Sunday, December 29, 2013

Movie house ettiquette

Kim and I had just settled into our seats, she with the ginormous bucket of buttered popcorn and me with the gigantic cup of Diet Coke, both of which we would share with each other.

It served as our $12 lunch for our noontime matinee of "Saving Mr. Banks," the Disney picture about Walt Disney's beleaguered effort to coax author P.L. Travers to sign over the movie rights to her Mary Poppins character.

I was looking forward to the flick because I am a child of the '50s. Which makes me a child of the television era. Which makes me a child of (well, in a manner of speaking...) Disney. A Mouseketeer, if you must.

The theater was quickly filling up and it was evident that while the flick was heading into its third week of first run, it was still going to draw a crowd. Seats would be at a premium.

Kim and I had gotten aisle seats because I am a man in my 60s and occasionally need a quick exit for the men's room, especially after slurping on gigantic Cokes. Kim, actually, was in the aisle seat, while I was in the seat next to her. Three vacant seats followed down the row we were in.

My only fear was that those three tempting empties would be filled with a couple of preteen screaming meemies who had no interest in the movie. That does happen sometimes.

So imagine my relief when three elderly women (I say "elderly" even though I think they were probably close to my own age. "Elderly" is a distinction I haven't quite conceded for myself just yet) excused themselves and entered our aisle while coming attractions were on the screen.

My relief, however, was ephemeral.

The third woman in line — the one who would sit next to me on my right for the next two hours — tried to make herself friendly by pointing into our bucket of popcorn so suddenly that I thought she was actually going to grab a handful of the stuff. "Ohh, that looks good," she said. "Is it?"

I immediately went into De Niro mode. "You talkin' to me?" I said to myself. "You talkin' to me?" In retrospect, I wish I had said it to her. Instead, I replied, "Yes, it is," and hoped that was that. End of conversation. Forever.

I looked at Kim with eyes that said "Uh oh." Kim looked petrified. At least she was in the aisle seat.

Moments later, when the opening scene flickered on the screen, this woman reached into her hand bag and pulled out her ... knitting. I kid you not. Knitting needles began stitching socks or a scarf or a hat or something right before my very eyes.

While she was knitting away, whenever part of the score from Mary Poppins came on the screen, she would start humming the tune or, if she remembered the lyrics, she would sing along. Not loudly. Not so that Kim could hear her. Just me. "Chim chiminey, chim chiminey, chim chim cheroo..."

"She's singing along," I whispered to Kim, who looked like she needed some Pepto.

Or, whenever something dramatic happened on the screen (the movie is mostly dialogue driven, but there are moments in Travers' life with an alcoholic father, seen in flashbacks, that promise drama), this woman would utter "Oh, my" or "Oh, dear" or "Oh, no," under her breath. I got some kind of audible editorial comment from her pretty much for the duration.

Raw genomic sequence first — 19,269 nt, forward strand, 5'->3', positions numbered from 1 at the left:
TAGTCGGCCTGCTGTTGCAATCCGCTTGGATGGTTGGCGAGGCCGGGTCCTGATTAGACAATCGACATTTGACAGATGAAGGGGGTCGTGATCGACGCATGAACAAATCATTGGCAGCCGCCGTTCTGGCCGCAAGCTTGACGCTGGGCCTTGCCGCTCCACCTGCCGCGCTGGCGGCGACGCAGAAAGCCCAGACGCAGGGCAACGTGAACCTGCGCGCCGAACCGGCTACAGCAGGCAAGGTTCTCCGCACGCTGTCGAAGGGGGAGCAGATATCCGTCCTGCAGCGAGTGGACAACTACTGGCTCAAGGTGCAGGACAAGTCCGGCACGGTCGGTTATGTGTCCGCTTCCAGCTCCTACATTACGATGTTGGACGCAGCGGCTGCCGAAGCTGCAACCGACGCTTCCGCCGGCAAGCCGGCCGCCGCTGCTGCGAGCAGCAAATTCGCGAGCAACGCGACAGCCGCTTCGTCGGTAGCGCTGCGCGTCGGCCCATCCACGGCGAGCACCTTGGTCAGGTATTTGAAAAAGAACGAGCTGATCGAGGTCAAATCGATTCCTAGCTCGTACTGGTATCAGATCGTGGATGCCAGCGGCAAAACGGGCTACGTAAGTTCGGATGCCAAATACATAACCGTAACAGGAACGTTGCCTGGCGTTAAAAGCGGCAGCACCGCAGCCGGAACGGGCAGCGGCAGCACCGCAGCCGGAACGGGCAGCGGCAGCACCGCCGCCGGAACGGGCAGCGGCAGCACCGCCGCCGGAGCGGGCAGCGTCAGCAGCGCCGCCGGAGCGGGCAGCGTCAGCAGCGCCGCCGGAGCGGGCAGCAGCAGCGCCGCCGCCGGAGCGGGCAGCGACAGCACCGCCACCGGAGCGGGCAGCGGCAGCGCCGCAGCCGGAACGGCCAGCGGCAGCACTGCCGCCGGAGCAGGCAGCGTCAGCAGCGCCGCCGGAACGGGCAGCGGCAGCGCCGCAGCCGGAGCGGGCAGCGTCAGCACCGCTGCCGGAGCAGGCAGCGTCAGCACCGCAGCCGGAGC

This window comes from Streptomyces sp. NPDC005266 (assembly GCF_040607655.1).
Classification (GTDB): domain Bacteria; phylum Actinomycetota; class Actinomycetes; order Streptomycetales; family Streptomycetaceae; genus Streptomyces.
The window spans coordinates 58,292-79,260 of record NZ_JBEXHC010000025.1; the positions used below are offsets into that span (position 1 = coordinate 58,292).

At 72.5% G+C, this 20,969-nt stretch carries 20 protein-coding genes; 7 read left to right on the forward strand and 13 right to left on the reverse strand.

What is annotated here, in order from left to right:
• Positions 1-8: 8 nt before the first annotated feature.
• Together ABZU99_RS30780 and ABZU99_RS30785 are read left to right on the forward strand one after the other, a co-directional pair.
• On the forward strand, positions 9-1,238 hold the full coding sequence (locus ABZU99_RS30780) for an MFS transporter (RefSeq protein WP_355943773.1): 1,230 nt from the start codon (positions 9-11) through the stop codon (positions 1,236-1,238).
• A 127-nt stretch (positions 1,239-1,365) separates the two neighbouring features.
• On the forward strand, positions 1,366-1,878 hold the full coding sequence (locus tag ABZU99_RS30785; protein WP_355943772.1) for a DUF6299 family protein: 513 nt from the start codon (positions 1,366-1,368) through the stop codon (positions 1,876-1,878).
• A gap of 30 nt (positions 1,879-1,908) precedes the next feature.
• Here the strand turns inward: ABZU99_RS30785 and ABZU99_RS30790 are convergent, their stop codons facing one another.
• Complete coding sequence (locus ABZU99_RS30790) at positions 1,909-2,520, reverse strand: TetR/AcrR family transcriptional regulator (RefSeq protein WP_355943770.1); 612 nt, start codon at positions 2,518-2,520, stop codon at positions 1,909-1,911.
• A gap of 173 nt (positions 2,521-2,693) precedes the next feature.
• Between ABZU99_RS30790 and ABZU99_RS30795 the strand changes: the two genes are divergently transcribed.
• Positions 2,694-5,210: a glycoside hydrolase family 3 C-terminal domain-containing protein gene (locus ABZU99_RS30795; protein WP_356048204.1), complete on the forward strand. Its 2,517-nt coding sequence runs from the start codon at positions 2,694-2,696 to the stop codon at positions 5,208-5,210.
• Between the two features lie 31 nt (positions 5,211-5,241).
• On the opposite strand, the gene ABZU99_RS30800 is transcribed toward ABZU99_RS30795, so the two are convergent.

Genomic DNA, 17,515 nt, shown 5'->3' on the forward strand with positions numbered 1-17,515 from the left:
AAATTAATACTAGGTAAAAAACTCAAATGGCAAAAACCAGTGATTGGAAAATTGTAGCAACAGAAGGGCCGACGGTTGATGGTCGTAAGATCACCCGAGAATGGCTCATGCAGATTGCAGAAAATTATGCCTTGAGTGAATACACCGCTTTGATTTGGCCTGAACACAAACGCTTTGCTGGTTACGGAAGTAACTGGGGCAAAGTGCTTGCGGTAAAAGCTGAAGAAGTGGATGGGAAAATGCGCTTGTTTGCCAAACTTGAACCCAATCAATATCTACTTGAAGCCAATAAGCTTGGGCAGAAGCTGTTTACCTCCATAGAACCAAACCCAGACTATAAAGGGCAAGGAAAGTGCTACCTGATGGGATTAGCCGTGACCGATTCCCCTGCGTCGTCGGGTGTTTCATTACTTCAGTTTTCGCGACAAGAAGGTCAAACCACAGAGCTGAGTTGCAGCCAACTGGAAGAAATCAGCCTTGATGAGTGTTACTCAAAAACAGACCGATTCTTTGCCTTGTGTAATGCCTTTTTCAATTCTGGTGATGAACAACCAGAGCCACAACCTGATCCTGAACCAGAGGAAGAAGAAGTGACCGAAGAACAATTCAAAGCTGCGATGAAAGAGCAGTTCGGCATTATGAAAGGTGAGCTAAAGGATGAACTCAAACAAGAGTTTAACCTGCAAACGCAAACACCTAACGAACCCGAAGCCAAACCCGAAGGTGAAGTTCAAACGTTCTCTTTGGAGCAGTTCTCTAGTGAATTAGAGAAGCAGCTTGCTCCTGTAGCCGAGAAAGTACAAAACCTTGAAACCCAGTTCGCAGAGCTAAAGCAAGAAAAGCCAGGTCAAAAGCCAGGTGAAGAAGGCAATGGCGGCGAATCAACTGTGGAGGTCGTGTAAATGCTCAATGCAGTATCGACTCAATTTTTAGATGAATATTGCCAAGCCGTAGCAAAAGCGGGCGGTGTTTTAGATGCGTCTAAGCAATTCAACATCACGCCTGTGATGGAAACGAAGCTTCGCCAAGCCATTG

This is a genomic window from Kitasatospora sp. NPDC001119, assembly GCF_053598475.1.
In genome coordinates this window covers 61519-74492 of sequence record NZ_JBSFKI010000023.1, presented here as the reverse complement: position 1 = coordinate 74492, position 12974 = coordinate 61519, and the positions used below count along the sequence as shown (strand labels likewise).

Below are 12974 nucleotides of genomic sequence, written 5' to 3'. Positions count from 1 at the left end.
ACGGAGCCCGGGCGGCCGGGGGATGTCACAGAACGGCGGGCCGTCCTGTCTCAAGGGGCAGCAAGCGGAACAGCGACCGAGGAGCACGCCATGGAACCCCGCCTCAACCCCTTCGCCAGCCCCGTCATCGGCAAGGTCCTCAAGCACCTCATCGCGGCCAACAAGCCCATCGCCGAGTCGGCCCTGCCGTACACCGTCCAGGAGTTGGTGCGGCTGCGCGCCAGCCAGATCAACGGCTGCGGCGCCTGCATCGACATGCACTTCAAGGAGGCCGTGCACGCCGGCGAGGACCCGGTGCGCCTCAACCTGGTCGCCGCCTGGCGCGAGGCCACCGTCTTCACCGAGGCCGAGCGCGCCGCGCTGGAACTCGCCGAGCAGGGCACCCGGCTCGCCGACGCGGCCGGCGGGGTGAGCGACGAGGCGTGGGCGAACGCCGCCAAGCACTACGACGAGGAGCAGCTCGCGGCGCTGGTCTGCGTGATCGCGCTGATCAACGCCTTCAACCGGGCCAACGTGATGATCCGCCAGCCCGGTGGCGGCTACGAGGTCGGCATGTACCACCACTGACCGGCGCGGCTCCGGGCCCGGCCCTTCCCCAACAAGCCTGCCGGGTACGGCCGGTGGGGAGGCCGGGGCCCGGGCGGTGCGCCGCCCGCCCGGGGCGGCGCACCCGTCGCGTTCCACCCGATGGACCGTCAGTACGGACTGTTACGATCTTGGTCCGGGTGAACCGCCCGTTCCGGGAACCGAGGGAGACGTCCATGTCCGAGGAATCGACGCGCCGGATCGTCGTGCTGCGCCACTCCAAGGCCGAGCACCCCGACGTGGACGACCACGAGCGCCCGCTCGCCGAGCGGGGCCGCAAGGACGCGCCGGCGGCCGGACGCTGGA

I figured I was being punished for not offering her my popcorn. Meanwhile, her knitting needles just kept purling away. At one point I was wondering if I should take the needles and stuff them down her throat while knitting a cozy around her larynx, or, perhaps more kindly, jam them into my ears. For relief.

Instead, I tried to stay focused. In the end, I think I enjoyed the movie. I might have to see it again, though. On TV.

I understand we live in a world that takes all kinds. Somebody out there no doubt considers me weird and off my balance. And in a crowded movie theater, it's all up for grabs anyway. You never know what you're gonna get.

But, sheesh, knitting at the movies while humming along with the soundtrack? Jiminy Cricket, I can't make this stuff up. I doubt if Disney could.

Thursday, December 26, 2013

Mary Lou, Chad: In memorium

 I like to think of a neighborhood as a community within a community.

We share our neighbors' joys, their triumphs, their concerns. We share lawnmowers and garden hoses, shovels and rakes. We share recipes and we share burdens. And when the time comes, we share grief.

Our neighborhood took an unlikely, unfair and unbelievable hit in the past week.

In just a matter of days, two houses, sitting side by side, just across the street from our own, found themselves in mourning amidst the incongruous aura of Christmas lights and candles.

Last Thursday, my neighbor Mary Lou Bell simply could no longer wage her extended battle with cancer. She was just 64. When I learned she had passed away at the Hinkle Hospice House a wave of sadness swept over me. I immediately thought of several conversations we had. She was a teacher, and we talked about education. She was a Renaissance woman, and we talked about art and language. She was a woman of her time and other times, so we talked about history.

Sometimes we would talk on the sidewalk in front of her house. Sometimes we'd talk on her porch, where every once in while a small knot of her friends would appear with a bottle of wine and a bundle of laughter.